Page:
Following the results of last November’s election, the GOP now has control of both the legislature and the governorship in 25 states. By comparison, the Democrats have the same level of control in only 6 states. The Iowa Senate was one of two state senates the GOP gained on election night, giving the party full control of my home state.
As the Iowa Senate passed a voter ID bill last Thursday, Governor Terry Branstad signed into law the largest pro-gun bill in the state’s history. This brings Des Moines one step closer to becoming the next location from where Snake Plisskin must escape.
Governor Nikki Haley’s GOP response to this year’s State of the Union was a reminder hers is the party of “personal responsibility.” This is a mantra that has felt at times abandoned by its representatives; seemingly replaced with “Thanks, Obama.”
Republican National Committee Chairman Reince Priebus referred to last week’s CNBC debate as “a series of ‘gotcha’ questions, petty and meanspirited in tone, and designed to embarrass our candidates,” in a letter to Chairman of NBC News, Andrew Lack.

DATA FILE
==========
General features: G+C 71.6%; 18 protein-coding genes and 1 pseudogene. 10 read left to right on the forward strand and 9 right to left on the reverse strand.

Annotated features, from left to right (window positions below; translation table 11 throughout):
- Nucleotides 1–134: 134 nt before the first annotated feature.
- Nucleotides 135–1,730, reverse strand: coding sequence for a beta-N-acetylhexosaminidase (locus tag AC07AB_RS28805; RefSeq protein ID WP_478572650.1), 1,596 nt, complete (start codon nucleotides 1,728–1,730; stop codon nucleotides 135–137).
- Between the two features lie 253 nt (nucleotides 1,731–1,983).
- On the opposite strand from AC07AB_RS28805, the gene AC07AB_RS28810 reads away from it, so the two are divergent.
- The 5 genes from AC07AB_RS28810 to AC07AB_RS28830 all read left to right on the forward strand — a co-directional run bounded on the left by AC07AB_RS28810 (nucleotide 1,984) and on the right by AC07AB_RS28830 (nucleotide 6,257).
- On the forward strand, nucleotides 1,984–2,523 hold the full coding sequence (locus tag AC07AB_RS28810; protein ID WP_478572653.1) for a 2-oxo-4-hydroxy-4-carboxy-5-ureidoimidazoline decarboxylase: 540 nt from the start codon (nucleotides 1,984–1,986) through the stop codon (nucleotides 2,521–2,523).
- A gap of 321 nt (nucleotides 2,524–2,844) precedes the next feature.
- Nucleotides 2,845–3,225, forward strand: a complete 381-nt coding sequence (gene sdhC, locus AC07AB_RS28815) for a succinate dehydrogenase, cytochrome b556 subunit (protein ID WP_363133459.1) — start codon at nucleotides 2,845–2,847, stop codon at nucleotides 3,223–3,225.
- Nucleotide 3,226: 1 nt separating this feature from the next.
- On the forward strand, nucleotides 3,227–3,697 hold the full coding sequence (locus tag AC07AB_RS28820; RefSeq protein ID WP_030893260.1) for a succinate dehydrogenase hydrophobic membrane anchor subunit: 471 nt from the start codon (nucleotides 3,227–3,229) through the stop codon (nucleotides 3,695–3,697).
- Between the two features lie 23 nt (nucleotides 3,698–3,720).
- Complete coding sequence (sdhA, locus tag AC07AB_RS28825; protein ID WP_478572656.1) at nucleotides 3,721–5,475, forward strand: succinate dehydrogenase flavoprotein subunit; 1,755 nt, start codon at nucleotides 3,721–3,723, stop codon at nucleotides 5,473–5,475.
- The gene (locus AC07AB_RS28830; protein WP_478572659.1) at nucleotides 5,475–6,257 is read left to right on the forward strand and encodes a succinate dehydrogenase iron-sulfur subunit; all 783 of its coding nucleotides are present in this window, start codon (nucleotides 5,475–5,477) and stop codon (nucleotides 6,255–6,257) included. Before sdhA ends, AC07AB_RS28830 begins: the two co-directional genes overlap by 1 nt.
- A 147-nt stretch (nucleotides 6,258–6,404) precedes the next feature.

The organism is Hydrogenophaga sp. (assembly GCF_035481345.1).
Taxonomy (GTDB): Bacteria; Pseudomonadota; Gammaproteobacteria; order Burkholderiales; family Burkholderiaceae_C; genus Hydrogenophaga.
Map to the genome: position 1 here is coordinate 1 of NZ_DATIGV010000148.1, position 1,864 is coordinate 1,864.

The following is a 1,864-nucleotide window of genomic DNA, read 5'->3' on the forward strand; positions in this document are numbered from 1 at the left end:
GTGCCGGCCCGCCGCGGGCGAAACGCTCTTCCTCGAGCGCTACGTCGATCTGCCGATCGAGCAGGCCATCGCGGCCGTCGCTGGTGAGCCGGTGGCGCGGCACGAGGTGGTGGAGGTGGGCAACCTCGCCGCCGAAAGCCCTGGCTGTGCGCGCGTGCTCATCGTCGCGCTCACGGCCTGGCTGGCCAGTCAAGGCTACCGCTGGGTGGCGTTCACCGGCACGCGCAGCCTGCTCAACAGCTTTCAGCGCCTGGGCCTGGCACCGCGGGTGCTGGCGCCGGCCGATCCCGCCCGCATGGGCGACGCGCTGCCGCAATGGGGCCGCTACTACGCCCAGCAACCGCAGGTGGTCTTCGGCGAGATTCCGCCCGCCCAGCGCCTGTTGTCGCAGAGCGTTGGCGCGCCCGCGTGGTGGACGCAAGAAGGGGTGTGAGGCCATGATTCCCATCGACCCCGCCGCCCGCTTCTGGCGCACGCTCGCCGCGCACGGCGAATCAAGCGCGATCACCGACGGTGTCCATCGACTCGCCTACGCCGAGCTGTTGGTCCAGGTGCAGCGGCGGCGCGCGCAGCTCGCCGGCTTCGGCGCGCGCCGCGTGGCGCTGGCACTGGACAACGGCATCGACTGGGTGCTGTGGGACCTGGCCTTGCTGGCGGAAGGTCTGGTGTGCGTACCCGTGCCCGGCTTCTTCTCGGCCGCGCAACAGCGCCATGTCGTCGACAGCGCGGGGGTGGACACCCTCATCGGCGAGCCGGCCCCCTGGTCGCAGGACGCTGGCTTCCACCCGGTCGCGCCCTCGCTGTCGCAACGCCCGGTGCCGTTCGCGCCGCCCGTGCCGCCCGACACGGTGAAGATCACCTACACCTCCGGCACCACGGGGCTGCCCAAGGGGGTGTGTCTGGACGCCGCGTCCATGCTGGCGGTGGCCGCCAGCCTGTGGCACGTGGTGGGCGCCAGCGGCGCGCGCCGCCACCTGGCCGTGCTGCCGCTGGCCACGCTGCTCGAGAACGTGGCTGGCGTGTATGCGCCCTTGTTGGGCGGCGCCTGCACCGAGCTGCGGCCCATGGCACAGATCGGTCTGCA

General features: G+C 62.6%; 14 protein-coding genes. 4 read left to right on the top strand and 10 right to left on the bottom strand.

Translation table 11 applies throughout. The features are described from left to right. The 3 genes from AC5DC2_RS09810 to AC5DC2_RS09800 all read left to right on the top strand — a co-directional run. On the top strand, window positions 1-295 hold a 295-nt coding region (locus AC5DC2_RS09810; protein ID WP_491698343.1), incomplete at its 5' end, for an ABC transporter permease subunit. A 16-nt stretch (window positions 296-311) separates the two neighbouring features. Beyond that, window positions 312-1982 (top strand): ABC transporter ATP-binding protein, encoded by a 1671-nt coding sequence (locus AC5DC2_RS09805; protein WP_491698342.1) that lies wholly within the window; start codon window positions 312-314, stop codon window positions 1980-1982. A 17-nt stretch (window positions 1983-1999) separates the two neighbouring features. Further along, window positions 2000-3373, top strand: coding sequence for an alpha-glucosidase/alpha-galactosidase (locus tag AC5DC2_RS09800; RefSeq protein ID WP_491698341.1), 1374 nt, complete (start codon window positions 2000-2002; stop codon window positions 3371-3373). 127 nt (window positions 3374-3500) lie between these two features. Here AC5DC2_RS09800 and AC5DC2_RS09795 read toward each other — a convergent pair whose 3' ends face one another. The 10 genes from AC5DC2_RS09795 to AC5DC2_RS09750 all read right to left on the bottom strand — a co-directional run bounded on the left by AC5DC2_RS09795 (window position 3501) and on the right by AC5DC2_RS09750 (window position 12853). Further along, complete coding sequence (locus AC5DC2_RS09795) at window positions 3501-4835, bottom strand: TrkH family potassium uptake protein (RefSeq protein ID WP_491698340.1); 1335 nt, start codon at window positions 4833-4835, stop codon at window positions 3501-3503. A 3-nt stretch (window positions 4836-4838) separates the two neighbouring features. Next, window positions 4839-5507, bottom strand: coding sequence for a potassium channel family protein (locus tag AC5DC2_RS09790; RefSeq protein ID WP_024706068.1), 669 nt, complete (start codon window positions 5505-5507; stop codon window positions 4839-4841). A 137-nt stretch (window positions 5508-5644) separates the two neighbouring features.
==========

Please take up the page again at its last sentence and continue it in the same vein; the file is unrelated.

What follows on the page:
The RNC criticism against CNBC distracts from the real issue: the questions weren’t the problem, the answers were.
Donald Trump’s questioning of Sen. John McCain’s status as a war hero was the foremost comment to reach the national media from last weekend’s Family Leadership Summit, which is unfortunate. A listen of the other attending GOP presidential candidates’ speeches quickly revealed policies and world views so outdated they should be displayed next to the dilophosaurus pen in Jurassic Park.
Nobody is more grateful for last week to come to a close than inevitable 2016 GOP presidential candidate Jeb Bush.
It all began last Monday when the former Florida governor answered his first question about the Iraq war. A question he would answer more times than it takes to summon Beetlejuice before he got it right.
On Thursday, President Obama announced a Joint Comprehensive Plan of Action (JCPOA) framework had been agreed upon in preventing Iran from acquiring a nuclear weapon. The President anticipated the inevitable critics, listing the three possible choices the U.S. could now make.